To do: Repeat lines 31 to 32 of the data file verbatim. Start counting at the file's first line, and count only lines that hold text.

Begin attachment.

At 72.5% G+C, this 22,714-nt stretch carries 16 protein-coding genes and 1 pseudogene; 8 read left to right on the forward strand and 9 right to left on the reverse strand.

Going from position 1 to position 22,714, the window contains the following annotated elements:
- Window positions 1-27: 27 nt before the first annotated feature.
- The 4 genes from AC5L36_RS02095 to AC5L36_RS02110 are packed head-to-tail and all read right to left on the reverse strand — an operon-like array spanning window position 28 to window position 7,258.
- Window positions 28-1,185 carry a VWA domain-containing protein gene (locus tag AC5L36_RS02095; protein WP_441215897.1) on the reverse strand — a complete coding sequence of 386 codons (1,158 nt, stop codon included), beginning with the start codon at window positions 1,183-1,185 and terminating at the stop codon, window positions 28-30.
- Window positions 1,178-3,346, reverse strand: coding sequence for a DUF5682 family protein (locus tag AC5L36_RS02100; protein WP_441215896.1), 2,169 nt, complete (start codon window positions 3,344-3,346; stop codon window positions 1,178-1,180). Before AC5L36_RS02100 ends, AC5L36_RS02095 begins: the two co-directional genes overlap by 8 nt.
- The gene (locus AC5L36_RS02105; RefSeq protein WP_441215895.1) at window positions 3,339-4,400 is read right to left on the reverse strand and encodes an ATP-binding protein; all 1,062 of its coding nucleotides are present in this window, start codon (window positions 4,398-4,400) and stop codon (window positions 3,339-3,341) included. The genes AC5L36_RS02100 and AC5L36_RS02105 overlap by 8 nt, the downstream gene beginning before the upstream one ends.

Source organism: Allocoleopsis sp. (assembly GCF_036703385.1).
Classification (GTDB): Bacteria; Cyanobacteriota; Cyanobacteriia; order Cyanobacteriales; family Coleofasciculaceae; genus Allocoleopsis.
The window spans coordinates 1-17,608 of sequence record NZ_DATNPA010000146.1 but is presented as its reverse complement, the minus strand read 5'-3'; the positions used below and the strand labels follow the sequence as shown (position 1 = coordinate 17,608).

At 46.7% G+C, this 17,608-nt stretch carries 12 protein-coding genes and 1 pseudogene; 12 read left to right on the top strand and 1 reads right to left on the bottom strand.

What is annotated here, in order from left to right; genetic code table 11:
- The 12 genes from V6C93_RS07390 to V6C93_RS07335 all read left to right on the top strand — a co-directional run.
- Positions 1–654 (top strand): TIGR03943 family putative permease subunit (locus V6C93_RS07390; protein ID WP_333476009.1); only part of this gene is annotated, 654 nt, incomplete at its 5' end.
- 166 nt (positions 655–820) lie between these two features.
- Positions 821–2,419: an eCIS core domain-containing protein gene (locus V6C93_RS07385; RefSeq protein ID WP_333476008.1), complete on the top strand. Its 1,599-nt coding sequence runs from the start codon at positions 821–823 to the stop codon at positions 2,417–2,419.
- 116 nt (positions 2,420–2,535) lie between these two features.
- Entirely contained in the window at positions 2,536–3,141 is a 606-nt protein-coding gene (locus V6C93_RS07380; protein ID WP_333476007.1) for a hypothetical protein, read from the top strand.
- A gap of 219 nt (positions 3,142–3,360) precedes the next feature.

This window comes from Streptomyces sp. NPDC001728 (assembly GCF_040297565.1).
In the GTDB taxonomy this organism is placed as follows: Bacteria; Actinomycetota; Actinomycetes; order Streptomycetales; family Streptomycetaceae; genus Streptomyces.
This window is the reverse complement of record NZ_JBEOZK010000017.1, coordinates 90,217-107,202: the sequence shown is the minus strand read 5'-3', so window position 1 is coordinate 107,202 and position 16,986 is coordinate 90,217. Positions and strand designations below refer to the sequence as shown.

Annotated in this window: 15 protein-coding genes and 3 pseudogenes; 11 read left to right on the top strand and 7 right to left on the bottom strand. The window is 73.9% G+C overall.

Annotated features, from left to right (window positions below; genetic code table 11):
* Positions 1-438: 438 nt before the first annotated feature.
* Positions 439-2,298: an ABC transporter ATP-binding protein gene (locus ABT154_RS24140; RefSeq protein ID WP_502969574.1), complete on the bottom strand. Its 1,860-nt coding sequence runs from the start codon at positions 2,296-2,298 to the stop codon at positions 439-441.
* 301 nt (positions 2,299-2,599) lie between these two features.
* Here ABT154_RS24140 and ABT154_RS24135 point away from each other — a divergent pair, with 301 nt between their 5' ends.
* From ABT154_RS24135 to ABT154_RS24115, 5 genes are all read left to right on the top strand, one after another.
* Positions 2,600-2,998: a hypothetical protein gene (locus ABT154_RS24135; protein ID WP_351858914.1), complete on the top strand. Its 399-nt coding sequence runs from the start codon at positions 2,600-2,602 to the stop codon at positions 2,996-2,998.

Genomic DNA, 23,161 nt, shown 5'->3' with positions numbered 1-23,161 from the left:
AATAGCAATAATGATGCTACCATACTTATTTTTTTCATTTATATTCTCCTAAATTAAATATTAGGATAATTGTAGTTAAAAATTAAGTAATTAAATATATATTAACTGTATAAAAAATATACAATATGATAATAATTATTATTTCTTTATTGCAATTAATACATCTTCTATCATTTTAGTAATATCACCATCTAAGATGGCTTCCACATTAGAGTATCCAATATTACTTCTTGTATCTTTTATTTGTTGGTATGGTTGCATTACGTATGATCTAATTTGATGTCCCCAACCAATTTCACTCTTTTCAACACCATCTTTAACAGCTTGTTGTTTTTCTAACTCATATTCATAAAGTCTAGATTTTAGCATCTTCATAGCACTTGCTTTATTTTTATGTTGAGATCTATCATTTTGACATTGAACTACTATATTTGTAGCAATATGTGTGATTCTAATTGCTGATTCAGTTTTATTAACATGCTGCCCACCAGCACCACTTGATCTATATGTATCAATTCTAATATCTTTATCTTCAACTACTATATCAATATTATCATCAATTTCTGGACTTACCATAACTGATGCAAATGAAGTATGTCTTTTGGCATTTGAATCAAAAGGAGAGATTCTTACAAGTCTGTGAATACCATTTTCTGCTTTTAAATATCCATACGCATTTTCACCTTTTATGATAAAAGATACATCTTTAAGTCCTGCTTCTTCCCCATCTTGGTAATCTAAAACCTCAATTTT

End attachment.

Genomic DNA, 23,161 nt, shown 5'->3' with positions numbered 1-23,161 from the left:
AATAGCAATAATGATGCTACCATACTTATTTTTTTCATTTATATTCTCCTAAATTAAATATTAGGATAATTGTAGTTAAAAATTAAGTAATTAAATATATATTAACTGTATAAAAAATATACAATATGATAATAATTATTATTTCTTTATTGCAATTAATACATCTTCTATCATTTTAGTAATATCACCATCTAAGATGGCTTCCACATTAGAGTATCCAATATTACTTCTTGTATCTTTTATTTGTTGGTATGGTTGCATTACGTATGATCTAATTTGATGTCCCCAACCAATTTCACTCTTTTCAACACCATCTTTAACAGCTTGTTGTTTTTCTAACTCATATTCATAAAGTCTAGATTTTAGCATCTTCATAGCACTTGCTTTATTTTTATGTTGAGATCTATCATTTTGACATTGAACTACTATATTTGTAGCAATATGTGTGATTCTAATTGCTGATTCAGTTTTATTAACATGCTGCCCACCAGCACCACTTGATCTATATGTATCAATTCTAATATCTTTATCTTCAACTACTATATCAATATTATCATCAATTTCTGGACTTACCATAACTGATGCAAATGAAGTATGTCTTTTGGCATTTGAATCAAAAGGAGAGATTCTTACAAGTCTGTGAATACCATTTTCTGCTTTTAAATATCCATACGCATTTTCACCTTTTATGATAAAAGATACATCTTTAAGTCCTGCTTCTTCCCCATCTTGGTAATCTAAAACCTCAATTTT